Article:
Together again after nearly 3 years!
The road in front of their house was nearly impassable.
Marie and Bob are true homesteaders. They make all their own cheese and yogurt, raise all their meat and eggs, weave all their rugs and curtains, grow and can all their vegetables, make their own wine and beer (and moonshine!). I did see storebought coffee though.
An angel oversees the property, keeping all the critters safe.
Let me introduce you to some of the animals... This is Bruce, who has deemed himself an inside dog, in fact, a couch dog. I asked him to look happy for the photo, but he just looks pensive.
and Pecan, who I called Peanut the entire time, was trying to keep her eyes open for the pic. Marie has rescued both these dogs and given them the run of the house and property. Not exactly farm dogs, but they keep Marie and Bob company.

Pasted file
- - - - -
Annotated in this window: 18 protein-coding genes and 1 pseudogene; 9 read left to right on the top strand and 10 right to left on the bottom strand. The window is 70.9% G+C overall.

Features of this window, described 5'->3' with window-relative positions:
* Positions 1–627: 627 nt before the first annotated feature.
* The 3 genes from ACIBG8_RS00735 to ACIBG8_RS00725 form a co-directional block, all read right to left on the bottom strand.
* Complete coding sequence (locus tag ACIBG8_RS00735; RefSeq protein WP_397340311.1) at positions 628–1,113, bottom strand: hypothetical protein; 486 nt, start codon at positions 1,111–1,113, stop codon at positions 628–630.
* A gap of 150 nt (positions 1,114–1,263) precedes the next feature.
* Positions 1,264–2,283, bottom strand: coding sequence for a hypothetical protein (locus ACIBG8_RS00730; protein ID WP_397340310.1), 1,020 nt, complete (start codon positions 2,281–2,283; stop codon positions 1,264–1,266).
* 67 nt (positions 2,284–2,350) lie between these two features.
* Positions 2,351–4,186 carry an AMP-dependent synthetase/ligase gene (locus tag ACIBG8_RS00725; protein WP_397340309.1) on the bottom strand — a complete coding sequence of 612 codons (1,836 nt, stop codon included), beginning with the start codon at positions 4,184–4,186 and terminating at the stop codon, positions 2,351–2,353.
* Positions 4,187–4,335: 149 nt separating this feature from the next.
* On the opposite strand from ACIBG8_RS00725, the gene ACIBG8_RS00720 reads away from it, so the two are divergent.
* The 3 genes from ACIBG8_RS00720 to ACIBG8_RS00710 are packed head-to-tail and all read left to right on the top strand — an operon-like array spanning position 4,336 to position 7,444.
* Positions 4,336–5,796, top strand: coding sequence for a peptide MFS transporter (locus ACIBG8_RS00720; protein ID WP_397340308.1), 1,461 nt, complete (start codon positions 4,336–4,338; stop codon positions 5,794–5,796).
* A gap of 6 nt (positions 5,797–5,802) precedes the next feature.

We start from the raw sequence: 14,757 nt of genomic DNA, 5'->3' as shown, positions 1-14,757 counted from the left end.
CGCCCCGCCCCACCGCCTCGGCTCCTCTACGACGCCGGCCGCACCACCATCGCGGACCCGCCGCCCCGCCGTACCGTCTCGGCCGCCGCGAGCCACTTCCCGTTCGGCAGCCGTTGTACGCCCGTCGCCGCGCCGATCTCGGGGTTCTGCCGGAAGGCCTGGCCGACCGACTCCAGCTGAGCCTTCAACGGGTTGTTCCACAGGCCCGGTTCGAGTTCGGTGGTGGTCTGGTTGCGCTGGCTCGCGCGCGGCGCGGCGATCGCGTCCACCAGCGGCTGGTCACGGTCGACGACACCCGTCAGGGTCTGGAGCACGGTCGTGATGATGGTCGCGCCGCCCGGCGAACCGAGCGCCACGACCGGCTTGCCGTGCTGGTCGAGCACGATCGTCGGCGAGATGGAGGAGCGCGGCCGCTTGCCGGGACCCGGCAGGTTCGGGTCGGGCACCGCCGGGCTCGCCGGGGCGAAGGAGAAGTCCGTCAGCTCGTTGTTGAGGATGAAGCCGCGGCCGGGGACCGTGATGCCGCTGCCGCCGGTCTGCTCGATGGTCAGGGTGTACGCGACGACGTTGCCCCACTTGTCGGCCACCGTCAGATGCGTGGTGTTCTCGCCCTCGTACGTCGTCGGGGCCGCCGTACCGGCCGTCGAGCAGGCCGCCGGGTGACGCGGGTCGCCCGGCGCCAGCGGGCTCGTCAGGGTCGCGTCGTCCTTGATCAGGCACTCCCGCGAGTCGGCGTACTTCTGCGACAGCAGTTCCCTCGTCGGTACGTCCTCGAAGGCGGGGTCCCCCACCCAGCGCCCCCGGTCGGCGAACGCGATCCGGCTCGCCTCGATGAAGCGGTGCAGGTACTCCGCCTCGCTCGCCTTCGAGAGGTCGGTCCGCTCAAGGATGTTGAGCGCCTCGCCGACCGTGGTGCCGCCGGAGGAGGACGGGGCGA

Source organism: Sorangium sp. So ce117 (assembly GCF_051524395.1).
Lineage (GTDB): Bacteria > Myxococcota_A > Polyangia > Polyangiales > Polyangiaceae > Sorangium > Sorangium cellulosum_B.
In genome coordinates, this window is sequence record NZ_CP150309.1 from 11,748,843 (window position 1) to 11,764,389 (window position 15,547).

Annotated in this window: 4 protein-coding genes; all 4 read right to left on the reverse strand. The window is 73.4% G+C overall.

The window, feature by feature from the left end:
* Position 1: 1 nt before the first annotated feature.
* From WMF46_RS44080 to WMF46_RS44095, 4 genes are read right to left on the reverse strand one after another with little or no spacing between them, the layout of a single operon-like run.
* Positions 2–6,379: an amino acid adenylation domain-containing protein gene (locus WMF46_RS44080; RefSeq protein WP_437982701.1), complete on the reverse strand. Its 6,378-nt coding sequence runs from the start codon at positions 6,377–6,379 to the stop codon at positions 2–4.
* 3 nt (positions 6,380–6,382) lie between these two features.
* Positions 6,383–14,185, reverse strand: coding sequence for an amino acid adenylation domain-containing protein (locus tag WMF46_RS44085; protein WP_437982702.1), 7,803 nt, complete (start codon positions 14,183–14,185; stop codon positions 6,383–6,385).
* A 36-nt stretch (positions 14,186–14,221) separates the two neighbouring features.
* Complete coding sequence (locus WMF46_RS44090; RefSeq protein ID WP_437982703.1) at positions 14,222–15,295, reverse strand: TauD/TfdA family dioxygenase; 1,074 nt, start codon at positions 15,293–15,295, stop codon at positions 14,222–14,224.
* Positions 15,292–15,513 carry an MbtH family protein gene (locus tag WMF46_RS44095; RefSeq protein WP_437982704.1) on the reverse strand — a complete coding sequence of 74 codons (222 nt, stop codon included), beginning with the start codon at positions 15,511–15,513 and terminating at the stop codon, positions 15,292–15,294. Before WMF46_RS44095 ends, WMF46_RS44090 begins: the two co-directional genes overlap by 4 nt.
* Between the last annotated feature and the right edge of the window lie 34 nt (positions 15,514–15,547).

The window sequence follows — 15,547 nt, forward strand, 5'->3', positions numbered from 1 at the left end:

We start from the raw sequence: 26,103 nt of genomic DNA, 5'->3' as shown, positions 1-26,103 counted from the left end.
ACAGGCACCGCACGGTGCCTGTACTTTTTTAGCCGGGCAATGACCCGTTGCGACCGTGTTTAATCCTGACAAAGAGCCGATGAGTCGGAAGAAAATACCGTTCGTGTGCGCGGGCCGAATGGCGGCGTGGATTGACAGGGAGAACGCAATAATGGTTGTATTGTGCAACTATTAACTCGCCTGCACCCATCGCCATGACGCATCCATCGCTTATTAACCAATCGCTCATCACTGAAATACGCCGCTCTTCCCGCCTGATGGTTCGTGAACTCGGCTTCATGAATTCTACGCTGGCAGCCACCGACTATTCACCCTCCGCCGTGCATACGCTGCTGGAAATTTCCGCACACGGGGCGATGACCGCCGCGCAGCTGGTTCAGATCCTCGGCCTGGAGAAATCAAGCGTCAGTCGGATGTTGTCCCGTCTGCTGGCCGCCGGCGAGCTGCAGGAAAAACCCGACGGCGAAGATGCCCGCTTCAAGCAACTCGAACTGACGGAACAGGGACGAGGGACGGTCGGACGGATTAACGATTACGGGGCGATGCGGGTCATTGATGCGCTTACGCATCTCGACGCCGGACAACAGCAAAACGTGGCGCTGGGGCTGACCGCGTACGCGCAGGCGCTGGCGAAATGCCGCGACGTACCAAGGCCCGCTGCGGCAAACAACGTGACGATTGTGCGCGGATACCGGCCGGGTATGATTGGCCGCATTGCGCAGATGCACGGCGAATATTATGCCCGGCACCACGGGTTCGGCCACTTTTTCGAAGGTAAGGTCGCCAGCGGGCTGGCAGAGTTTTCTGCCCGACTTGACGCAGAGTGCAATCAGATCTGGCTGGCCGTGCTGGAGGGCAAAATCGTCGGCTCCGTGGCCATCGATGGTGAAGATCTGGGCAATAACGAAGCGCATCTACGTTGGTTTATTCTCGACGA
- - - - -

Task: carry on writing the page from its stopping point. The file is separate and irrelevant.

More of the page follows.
I thought all these ducks on their pond were wild and had just made their way to the bit of water that hadn't frozen. But they are all 'Funny Farm' ducks.
They have quite a menagerie of goats...
and big guy goat
more goats outside
Seamus and Frank
Didn't catch the peacock's name.
and Penny the pea hen.
As I went on my little walkabout, Barn E Cat was ahead of me a bit.
Hey Barn E! How about going in and keepin' the couch warm?
OK, I'm here...
How bout that couch?
Once inside, hot, shrimp and coconut soup awaited. mmmmm
I tore this recipe out just before leaving and thought I'd make it for us. Yea, sometimes I cook. I thought mine looked just like the picture.
We sat in Marie's kitchen/dining room overlooking the two ponds, the ducks, the grey barn and watched it snow. Bev worked on felt flowers, I worked on felt balls...
...and knit these child's bloomers. Ann knit handwarmers and organized her decades of recipes into a filing system and Marie told us funny stories and kept us company. She usually weaves but her big loom was in another room so she took a couple days off to entertain us.
Upon leaving, Marie and Bob sent us all home with smoked cheese, ricotta, cream, yogurt, cream cheese, blueberry jam, and hot pepper jelly, all lovingly made by them. We're planning on going back this summer for more cheese! Thanks guys, now get busy!